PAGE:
Being a senior consultant anesthesiologist did not offer him any immunity to coronary blocks, rather it proved to be a major contributor towards sudden epigastric discomfort coupled with scapular and interscapular pain, which suddenly developed one fateful evening. Knowing fully well, the emergency handling routines of his own hospital as well as some other neighboring hospitals, he suffered in silence for hours, till sleep overwhelmed and peace engulfed him. The next morning all was well, except the pricking memory of the pain and discomfort of yesterday. He took some time out of busy OR schedule and went to emergency for an ECG. The trace was unremarkable, but he never put a glance at it. Was it really his heart, who was at trouble? Not finding the cardiologist in his office, he returned to operating rooms to continue his routine anesthesia and pain management duties. An attempt to trace the desired cardiologist by phone failed again, so he visited cardiology OPD by himself. He must see the cardiologist soon. The cardiologist greeted him and escorted him for an ETT. ETT could not be completed due to long procedural rituals. He developed perspiration, epigastric discomfort and dizziness. Felt like lying down. At this point the cardiologist entered the ETT room, saw his condition and asked the attendant to escort him to CCU, which he did. The echo was normal but trop-T test suggested immediate angiography was needed. From hereafter, the time took up a lightening pace. He was shifted to a cardiac cath lab, angiography done, the blockades identified, coronary stents offered and passed in the same sitting. Shifted back to his old CCU. Observation period started only to be interrupted occasionally by staff nurse who came for automated BP and pulse check. His wife brought him some tea and snacks. A crowd of sympathetic colleagues and co-workers paid him a visit, for which he was more than grateful. The deep concern shown by them touched his heart. It was like being a character in a drama, a drama in real life. He was filled with satisfaction. He was in expert hands.
The bed to his right side was occupied by an old aged male with a white beard. He guessed he must had had diabetes in addition to cardiac disease, as his grandson of about 12 years of age, who accompanied him as an attendant, had to bring in a plastic urinal every two hours or so, help him pass his water and took the urinal to some toilet outside CCU for disposal. The boy also brought lunch and dinner for his grandfather from the cafeteria and helped him with the food. The NIBP arm band and SpO2 probe were conveniently removed by the boy to allow unrestricted feeding by the old man. All these rituals were performed free from any outside interference as the nursing staff seemed quite pleased with the routine. A middle aged lady occupied a bed in front of him. Two attendants remained at the bedside to take care of her. The melodious mobile phone ring tones filled the space of the CCU time and again, perhaps to soothe the nerves of all. Some outdoor cardiac patients narrated their long stories as they were being interviewed by the doctors at the nursing station. He slept heartily after a disturbed night a day before due to having to lie down still in supine position for hours.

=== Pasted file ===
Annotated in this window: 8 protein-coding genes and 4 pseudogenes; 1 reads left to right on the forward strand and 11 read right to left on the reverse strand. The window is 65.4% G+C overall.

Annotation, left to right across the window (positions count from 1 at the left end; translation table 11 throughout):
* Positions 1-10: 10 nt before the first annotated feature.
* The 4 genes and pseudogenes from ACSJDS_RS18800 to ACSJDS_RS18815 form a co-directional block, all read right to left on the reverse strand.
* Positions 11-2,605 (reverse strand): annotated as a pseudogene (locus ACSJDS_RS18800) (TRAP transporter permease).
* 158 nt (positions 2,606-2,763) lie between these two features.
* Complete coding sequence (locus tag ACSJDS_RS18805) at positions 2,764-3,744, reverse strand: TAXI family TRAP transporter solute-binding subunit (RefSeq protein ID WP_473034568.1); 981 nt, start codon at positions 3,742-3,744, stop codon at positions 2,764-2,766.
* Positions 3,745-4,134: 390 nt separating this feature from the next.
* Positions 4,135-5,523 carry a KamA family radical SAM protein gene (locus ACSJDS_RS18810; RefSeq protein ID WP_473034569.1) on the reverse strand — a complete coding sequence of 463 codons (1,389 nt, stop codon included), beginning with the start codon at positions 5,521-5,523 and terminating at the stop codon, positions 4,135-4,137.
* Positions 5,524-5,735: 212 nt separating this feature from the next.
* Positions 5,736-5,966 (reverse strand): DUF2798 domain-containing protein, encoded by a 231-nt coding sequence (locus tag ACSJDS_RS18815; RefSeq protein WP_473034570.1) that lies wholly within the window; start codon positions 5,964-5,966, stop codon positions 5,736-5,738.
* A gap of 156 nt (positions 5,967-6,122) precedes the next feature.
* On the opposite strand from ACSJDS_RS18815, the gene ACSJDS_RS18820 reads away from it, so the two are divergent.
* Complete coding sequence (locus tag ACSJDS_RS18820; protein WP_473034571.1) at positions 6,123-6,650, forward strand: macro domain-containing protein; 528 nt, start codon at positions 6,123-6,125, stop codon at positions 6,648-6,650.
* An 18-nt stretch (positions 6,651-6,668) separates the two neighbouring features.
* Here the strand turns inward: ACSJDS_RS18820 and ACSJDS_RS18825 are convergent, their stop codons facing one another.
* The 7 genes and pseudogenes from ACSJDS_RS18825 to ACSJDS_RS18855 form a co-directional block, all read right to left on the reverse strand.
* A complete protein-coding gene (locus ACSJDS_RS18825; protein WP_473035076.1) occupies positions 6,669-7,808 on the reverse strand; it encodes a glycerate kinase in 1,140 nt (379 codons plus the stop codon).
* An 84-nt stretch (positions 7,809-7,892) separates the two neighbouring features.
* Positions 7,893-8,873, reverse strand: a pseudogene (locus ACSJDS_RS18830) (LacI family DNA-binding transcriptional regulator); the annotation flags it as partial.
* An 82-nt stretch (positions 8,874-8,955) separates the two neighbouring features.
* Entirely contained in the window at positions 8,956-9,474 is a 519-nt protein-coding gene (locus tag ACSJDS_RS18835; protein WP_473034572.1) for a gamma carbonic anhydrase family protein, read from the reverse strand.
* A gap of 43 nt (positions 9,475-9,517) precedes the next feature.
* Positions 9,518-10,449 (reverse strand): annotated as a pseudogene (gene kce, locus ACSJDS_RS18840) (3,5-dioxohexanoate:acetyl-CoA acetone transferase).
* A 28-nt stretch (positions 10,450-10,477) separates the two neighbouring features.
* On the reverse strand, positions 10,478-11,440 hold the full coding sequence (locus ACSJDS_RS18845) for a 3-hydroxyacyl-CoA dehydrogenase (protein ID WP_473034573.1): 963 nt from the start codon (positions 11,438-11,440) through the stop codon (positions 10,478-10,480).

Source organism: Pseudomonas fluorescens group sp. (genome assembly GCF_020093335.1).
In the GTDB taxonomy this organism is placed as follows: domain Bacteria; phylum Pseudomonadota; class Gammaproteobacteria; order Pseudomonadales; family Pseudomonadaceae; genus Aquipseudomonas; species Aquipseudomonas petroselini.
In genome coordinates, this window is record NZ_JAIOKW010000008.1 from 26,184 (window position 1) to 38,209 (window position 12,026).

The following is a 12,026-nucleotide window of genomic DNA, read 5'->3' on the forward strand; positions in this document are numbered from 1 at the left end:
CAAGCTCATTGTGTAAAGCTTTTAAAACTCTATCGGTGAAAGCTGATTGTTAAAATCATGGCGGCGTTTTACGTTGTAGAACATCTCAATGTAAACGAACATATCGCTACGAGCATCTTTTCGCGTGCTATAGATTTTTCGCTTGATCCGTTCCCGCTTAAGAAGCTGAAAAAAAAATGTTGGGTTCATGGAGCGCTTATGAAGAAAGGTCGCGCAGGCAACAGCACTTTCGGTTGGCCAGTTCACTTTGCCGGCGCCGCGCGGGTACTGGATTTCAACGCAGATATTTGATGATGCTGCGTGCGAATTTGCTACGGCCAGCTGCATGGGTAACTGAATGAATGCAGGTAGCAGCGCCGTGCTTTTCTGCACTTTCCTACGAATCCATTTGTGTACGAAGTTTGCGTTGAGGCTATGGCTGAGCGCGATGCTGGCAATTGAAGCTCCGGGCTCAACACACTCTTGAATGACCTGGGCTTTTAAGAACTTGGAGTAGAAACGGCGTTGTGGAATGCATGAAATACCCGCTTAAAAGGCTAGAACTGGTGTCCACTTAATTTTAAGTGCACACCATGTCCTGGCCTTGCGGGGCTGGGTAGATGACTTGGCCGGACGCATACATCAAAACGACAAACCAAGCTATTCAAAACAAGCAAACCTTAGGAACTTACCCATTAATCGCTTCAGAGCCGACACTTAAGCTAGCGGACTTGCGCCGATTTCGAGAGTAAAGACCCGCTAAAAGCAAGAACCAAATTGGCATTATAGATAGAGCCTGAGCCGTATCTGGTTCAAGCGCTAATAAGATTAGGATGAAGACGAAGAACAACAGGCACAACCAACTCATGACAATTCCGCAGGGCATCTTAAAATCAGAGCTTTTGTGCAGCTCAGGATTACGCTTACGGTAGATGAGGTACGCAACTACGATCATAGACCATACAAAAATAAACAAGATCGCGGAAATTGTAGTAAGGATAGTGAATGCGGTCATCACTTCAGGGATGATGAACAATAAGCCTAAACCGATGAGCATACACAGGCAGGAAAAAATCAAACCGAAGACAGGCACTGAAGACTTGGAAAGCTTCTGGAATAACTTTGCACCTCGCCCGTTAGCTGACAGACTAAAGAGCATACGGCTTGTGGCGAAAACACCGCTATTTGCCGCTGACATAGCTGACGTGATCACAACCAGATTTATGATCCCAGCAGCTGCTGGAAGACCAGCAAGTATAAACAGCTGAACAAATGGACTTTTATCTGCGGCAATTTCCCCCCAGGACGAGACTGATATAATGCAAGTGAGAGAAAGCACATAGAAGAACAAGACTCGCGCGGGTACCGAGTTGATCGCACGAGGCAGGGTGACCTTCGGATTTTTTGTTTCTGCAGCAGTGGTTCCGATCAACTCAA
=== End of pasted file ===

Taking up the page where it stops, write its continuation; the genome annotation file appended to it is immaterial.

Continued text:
At about 4 am in the morning, he needed to go to toilet. He rose up and put on his slippers. The lone male nurse was fast asleep cuddled up and wrapped up in white sheets by joining two easy chairs at their front side. The central monitor on the nursing station displayed coloured graphic lines continuously moving. He went to the toilet without disturbing the male nurse. He opened the door and hustled back almost fainting off the stinking smell, slamming the door shut behind him. He went to the other toilet. Left unlocked by mistake, it was meant for the staff use; was also filled with foul smell but with less ferocity. He pressed the switch to put on the exhaust fan, but it refused to obey. He forcefully spinned it and it came to life. He was so gratified to see the toilet seat broken and repaired with the sticking plaster (often called ‘amrit dhara’, as it is used to bond all broken things or to seal every hole in operating rooms). The drain pipe of the wash basin was broken and leaking and the lock of the door almost prolapsed out of its socket. Perhaps someone had forgotten to use the sticking plaster over there, or perhaps this commodity was also in short supply.
The night passed and the male nurse hurried to dress the things up before the medical staff arrived. He was kind enough to fetch him a cup of hot tea from the hospital cafeteria before leaving. The time ticked and he wished he was sent home as early as possible. He was told that he will be discharged on return of the specialist who was busy performing an angiography. Someone advised him to collect his discharge certificate later on and to go home and take regular exercise. He was so happy to see that the discharge certificate bore his actual age and not the usual 110 years or 0 years.
Quoted to Khadim Hussain